Hoi An ancient town in central Vietnam has recently launched a pilot bicycle sharing program in a cooperative arrangement between the Hoi An People’s Committee, the German Development Cooperation Agency (GIZ), Health Bridge Canada, and the World Resources Institute.

The program aims to encourage residents to move from petrol power to pedal power as an environmentally-friendly transport solution, to preserve the heritage and tourist sites in the town and contribute to its efforts to build a green tourism site and protect the environment.

The bicycle sharing program offers about 100 bicycles at eleven parking spots in the town’s center at the moment. From July, there will be an additional 160 bicycles and ten parking spots. After a three-month pilot, the town will hold a review before officially introducing the service.

Bicycles are equipped with GPS navigation and an open lock system with a QR code via the QIQ global mobile app. Users can download the app to use the bicycles free of charge for the first 30 minutes and then VND20,000 ($0.86) for every subsequent hour.

Payment is made via the electronic payment system on the app, from the user’s bank account or QIQ’s coupons sold at many places around town.

The program is part of the “Establishing a Comprehensive Bicycle Plan and a Free/Low-Cost Bicycle Sharing Program in Hoi An” project. The project won the Global Urban Mobility Challenge Award of the Transformative Urban Mobility Initiative (TUMI), held by the German Federal Ministry for Economic Cooperation and Development last year, and received 178,000 euro ($201,000) in investment from GIZ.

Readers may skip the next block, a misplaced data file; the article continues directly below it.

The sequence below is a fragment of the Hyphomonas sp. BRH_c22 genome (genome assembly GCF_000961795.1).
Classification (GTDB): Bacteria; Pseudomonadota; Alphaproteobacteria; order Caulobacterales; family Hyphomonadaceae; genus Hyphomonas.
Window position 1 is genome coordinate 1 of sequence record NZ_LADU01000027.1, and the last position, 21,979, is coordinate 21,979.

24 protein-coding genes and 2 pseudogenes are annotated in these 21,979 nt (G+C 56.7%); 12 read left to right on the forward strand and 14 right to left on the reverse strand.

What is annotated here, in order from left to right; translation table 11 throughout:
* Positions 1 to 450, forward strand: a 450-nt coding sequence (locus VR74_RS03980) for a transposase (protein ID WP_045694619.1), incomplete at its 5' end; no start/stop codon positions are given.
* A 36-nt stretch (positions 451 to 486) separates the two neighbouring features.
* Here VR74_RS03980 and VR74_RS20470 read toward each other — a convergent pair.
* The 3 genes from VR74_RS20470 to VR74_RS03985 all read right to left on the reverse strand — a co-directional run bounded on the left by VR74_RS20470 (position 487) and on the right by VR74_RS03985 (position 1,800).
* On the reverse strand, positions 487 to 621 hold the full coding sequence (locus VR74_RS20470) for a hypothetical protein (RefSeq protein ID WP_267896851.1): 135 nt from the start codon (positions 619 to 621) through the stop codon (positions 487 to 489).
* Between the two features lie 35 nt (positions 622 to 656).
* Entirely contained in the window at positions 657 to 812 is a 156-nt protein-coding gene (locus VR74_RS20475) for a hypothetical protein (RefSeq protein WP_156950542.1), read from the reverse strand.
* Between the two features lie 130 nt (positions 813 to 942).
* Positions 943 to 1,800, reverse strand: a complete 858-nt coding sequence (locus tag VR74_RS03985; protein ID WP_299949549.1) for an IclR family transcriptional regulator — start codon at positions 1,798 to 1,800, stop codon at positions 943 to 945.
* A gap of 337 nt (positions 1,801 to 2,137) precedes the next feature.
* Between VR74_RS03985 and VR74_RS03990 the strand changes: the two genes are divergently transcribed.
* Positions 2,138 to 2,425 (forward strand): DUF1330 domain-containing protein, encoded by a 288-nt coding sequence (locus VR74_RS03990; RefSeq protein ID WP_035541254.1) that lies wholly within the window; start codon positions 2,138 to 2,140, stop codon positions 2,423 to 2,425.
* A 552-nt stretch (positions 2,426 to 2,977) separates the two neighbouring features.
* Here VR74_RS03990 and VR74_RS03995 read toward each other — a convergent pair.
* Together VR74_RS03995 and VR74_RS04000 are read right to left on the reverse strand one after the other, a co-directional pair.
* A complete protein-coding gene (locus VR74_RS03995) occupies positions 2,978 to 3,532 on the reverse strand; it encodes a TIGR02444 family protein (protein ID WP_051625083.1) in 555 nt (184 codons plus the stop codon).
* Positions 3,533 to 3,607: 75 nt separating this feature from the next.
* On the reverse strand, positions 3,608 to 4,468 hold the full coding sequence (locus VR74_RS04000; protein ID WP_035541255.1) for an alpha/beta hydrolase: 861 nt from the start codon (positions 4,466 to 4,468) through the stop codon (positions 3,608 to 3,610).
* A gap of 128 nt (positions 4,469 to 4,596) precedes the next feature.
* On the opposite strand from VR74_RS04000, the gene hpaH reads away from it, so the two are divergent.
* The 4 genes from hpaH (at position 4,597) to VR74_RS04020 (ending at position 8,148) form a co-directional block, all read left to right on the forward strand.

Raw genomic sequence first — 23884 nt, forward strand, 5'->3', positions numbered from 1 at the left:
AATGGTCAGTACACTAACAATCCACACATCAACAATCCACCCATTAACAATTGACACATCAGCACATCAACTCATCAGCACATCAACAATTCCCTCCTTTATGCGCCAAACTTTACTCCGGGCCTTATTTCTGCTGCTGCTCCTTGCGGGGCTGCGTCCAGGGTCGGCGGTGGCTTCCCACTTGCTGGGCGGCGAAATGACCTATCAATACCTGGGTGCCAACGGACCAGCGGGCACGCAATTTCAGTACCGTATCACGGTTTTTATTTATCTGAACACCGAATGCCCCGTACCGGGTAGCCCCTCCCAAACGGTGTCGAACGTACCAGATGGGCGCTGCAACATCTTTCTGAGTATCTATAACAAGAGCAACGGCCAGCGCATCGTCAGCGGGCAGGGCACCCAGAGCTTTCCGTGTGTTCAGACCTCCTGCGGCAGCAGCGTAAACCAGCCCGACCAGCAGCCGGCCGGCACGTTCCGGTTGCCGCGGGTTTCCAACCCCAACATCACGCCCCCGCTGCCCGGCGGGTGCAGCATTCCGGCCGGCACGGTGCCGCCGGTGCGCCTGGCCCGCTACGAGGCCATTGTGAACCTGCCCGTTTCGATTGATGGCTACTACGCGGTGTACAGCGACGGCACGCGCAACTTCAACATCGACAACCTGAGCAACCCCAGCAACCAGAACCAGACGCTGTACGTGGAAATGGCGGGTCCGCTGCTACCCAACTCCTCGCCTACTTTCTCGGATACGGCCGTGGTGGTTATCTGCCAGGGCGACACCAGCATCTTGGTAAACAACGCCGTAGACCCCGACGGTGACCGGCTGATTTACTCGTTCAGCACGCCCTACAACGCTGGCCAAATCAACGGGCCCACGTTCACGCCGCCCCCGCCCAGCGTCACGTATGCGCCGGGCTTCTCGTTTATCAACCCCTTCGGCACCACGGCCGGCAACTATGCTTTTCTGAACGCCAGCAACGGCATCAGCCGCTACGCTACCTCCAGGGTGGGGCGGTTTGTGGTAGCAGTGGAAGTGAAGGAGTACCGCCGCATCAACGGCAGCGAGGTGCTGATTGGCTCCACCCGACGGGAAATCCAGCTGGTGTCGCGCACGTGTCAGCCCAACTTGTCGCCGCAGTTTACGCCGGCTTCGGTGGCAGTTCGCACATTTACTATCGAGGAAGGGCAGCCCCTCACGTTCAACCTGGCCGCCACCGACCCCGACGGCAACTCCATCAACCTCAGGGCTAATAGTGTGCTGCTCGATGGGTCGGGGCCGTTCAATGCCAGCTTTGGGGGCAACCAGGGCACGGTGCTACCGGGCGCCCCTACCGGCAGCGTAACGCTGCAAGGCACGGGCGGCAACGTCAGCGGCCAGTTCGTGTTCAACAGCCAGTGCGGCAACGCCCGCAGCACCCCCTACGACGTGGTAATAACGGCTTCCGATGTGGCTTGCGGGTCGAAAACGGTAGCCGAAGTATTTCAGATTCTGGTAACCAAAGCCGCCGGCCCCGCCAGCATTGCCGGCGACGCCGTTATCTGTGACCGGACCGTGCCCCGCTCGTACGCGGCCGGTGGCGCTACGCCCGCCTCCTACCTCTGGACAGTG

Together with the bicycle sharing program, the project also includes the development of safe traffic infrastructure, with lanes for riders. It targets raising the rate of people riding bicycles in the town from 4 per cent at the moment to 40 per cent by 2025.

Hoi An has implemented a number of activities to achieve its goal of building an eco-cultural-tourism city based on preserving and promoting its values of history, culture, and ecological resources as well as improving the quality of life for its people. It encourages local people and tourists to reduce the use of motor vehicles and increase travel by walking and bicycle riding. Developing bicycle traffic is regarded as a means towards sustainable and environmentally-friendly traffic, protecting the town’s landscapes.

Hoi An welcomed nearly 5 million visitors last year, including 3.8 million foreigners, up 51 per cent and 91 per cent, respectively, against 2017.